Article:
Published July 8, 2020
WRITTEN BY THE KIUWAN TEAM
Experienced developers, cyber-security experts, ALM consultants, DevOps gurus, and some other dangerous species.
Developing correct and secure software isn’t easy. A typical application includes a large amount of original and third-party code, and it all has to work together without opening up security holes. Any change to existing code, whether it’s a simple refactoring or the addition of a major feature, could create a new risk.
Checking the code manually and running tests on the finished product won’t provide enough protection. Automated tools are necessary if you want a high level of confidence that the product can’t easily be hacked. Security testing needs to be integrated into the software development cycle.
Two major types of code security testing tools are static application security testing (SAST) and software composition analysis (SCA). The question isn’t “Which one do I need?” They serve complementary roles, and both are necessary to catch the greatest possible number of issues. Kiuwan provides both types of testing, letting you test all aspects of your software product.
The role of SAST
Static application security testing, also known as source code analysis, aims to find problems in the code that you develop. It examines the source code rather than the running application, hence is “static.” As part of the development cycle, it should verify all code before allowing it into a build.
SAST looks for patterns in code that may indicate vulnerabilities. Examples include:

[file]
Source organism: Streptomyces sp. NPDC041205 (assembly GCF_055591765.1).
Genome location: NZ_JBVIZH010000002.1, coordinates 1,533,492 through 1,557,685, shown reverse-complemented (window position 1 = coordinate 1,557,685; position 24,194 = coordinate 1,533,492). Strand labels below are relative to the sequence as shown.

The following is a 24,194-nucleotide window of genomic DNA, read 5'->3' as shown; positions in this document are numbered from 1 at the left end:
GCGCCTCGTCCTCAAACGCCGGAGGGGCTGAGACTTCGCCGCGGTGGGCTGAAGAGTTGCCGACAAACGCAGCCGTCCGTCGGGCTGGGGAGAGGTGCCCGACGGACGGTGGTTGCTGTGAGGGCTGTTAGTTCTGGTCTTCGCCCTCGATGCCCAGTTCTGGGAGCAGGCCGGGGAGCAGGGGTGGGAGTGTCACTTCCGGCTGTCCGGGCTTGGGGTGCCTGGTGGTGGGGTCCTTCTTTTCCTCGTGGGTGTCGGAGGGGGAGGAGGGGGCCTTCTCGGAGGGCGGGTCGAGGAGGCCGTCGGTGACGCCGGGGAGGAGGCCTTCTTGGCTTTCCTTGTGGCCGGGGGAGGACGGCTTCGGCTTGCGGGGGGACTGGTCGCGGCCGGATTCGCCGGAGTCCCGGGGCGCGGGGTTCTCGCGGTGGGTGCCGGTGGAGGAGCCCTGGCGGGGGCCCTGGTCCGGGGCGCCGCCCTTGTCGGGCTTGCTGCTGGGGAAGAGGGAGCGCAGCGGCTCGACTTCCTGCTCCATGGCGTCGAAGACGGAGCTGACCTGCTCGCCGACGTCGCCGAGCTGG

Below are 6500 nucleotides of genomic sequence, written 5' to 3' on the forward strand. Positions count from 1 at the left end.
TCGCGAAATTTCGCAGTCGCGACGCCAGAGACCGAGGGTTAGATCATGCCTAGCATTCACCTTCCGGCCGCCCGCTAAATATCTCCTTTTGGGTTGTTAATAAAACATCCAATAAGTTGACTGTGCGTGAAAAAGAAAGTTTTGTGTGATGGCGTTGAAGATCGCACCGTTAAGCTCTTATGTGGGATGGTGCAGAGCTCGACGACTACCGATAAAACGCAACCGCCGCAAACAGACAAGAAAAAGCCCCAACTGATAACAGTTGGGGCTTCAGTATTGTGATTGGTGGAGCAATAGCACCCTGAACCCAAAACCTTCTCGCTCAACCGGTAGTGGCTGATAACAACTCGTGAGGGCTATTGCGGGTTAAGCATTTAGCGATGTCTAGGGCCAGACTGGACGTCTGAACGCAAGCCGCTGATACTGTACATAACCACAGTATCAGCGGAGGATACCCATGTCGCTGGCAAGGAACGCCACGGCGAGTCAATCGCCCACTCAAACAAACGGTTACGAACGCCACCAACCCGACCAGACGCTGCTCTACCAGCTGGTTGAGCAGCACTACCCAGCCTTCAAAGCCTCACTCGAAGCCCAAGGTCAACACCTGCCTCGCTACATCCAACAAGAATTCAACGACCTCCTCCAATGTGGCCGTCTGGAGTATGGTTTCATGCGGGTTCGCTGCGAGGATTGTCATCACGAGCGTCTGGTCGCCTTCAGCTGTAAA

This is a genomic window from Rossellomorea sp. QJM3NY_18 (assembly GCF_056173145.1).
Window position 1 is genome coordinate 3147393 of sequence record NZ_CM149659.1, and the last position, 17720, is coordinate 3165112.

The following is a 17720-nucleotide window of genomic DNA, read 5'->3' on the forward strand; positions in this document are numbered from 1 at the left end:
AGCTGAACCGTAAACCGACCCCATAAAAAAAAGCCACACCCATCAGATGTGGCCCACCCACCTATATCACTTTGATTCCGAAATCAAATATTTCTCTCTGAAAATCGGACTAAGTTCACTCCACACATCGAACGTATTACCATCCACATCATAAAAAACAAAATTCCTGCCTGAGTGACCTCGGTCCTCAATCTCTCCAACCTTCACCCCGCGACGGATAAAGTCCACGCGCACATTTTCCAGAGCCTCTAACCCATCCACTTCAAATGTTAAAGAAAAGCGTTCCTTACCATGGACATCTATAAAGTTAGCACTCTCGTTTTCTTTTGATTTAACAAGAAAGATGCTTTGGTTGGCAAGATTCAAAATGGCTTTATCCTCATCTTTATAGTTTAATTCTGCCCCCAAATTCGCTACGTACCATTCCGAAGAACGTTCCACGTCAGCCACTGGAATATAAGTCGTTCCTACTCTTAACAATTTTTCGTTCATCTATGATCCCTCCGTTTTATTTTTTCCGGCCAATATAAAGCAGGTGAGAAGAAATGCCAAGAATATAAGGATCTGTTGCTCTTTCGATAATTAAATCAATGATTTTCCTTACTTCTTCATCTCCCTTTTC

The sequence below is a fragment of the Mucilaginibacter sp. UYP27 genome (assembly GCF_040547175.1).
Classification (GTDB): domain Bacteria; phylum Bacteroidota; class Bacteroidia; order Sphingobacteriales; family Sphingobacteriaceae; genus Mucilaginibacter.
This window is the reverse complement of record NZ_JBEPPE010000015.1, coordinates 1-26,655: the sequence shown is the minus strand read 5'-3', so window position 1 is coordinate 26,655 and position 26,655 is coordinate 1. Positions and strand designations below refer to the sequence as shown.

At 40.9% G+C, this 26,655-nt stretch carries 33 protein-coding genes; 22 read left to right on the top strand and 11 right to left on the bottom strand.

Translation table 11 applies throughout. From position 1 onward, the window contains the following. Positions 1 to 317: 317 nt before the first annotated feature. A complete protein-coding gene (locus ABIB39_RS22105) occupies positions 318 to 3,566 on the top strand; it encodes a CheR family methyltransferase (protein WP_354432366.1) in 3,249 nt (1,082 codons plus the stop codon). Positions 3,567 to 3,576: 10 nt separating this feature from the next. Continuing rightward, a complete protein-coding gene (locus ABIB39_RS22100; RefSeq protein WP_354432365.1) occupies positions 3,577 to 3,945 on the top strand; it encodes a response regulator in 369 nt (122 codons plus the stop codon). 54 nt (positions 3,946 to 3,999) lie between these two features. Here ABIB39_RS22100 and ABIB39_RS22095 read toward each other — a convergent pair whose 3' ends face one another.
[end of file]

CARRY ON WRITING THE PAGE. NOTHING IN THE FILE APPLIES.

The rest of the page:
- Failure to validate inputs
- Unchecked data conversions
- Uninitialized variables
- Lack of bounds checking
- Race conditions
- Use of previously freed storage
The checks will also find “dead” code that can never be reached, and which may indicate a logical error. Flagged code isn’t necessarily buggy; there may be checking at a higher level that eliminates an apparent risk. Still, anything flagged as a possible risk needs review. Developers will see the exact lines of code that are suspect, letting them make a quick decision. If they conclude the code is safe after careful checking, they can mark it as such.
Source code analysis is different from unit and component testing. It doesn’t run the code to determine if it produces correct results, but instead analyzes the code statically for errors and omissions. The fix may be as simple as adding a validation call, or in some cases, significant redesign may be necessary.
The role of SCA
In contrast with SAST, software composition analysis aims at finding problems with third-party code. Nearly all software today uses open-source or licensed libraries to perform commonly needed functions. It saves programming effort, and well-known libraries have already had extensive testing. They can still have bugs, though, including publicly known vulnerabilities that intruders can find.
SCA identifies the libraries used in a project and checks them against lists of known vulnerabilities, such as the National Vulnerability Database (NVD). Unlike SAST, it doesn’t require access to source code. In addition to finding vulnerabilities, it can check compliance with licensing requirements and project policies.
A software project should get periodic SCA scans even if it hasn’t changed, since vulnerabilities may have been recently discovered in the code libraries. When a scan discovers the problem, the remedial action is usually to find an updated library. If support for a library has been abandoned, more extensive changes may be necessary. Of course, any fix requires retesting the software to make sure it hasn’t broken anything else.